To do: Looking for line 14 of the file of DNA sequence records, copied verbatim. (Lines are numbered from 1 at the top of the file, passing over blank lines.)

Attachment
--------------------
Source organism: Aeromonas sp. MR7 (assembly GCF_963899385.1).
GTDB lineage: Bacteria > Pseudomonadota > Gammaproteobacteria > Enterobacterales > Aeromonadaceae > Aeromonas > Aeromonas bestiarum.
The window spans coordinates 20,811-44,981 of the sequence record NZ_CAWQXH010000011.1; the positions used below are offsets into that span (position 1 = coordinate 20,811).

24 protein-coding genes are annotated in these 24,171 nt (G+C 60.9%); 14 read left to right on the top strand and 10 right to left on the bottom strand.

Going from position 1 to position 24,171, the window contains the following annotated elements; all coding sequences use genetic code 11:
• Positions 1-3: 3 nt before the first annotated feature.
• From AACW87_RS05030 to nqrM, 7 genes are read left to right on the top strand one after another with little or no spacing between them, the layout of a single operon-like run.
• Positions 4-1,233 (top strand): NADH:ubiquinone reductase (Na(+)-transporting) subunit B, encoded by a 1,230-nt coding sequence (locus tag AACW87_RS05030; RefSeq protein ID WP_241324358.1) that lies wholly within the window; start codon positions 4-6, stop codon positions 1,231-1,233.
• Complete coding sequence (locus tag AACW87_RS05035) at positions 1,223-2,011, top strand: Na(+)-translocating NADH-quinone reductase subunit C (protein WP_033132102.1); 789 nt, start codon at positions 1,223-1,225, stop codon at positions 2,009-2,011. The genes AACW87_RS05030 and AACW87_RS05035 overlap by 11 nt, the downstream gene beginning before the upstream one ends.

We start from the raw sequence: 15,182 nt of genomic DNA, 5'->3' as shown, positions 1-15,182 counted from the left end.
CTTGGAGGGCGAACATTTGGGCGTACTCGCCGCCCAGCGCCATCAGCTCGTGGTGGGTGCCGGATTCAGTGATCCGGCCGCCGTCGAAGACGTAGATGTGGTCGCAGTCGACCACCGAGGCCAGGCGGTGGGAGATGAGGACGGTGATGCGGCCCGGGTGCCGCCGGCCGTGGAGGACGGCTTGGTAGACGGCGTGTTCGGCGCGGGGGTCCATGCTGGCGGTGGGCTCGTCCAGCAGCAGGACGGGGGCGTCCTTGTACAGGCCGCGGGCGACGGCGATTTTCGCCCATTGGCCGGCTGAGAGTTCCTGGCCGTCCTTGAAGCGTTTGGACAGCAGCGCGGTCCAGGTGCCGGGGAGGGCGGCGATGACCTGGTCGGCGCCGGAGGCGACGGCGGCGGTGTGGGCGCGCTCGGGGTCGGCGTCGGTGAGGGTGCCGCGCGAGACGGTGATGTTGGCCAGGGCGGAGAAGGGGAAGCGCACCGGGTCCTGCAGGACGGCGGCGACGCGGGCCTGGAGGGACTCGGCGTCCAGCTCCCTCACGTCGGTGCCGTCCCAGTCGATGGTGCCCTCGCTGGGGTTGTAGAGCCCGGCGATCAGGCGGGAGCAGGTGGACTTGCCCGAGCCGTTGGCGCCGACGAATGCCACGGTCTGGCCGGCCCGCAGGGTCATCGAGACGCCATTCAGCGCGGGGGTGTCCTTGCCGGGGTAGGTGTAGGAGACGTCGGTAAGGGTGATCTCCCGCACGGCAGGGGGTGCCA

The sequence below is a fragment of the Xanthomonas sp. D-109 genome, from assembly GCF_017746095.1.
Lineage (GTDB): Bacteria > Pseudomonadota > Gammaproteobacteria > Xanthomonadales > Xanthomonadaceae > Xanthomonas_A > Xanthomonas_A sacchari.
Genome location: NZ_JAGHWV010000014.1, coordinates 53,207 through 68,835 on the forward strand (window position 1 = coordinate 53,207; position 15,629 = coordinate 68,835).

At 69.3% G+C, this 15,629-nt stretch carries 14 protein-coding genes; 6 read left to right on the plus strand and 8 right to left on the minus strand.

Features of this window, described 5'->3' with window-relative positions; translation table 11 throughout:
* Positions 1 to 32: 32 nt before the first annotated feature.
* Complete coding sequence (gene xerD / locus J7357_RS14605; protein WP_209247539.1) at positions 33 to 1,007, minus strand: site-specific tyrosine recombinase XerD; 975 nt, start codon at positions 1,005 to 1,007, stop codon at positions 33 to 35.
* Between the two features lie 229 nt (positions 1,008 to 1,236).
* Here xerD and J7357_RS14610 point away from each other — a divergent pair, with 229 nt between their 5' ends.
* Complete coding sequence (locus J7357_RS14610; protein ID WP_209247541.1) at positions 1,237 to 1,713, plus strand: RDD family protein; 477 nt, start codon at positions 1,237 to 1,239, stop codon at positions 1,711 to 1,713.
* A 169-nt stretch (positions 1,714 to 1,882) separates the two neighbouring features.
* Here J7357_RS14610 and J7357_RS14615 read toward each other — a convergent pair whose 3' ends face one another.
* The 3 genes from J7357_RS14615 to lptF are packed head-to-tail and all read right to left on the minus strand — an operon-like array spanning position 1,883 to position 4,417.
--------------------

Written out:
Genome location: NZ_JAGHWV010000014.1, coordinates 53,207 through 68,835 on the forward strand (window position 1 = coordinate 53,207; position 15,629 = coordinate 68,835).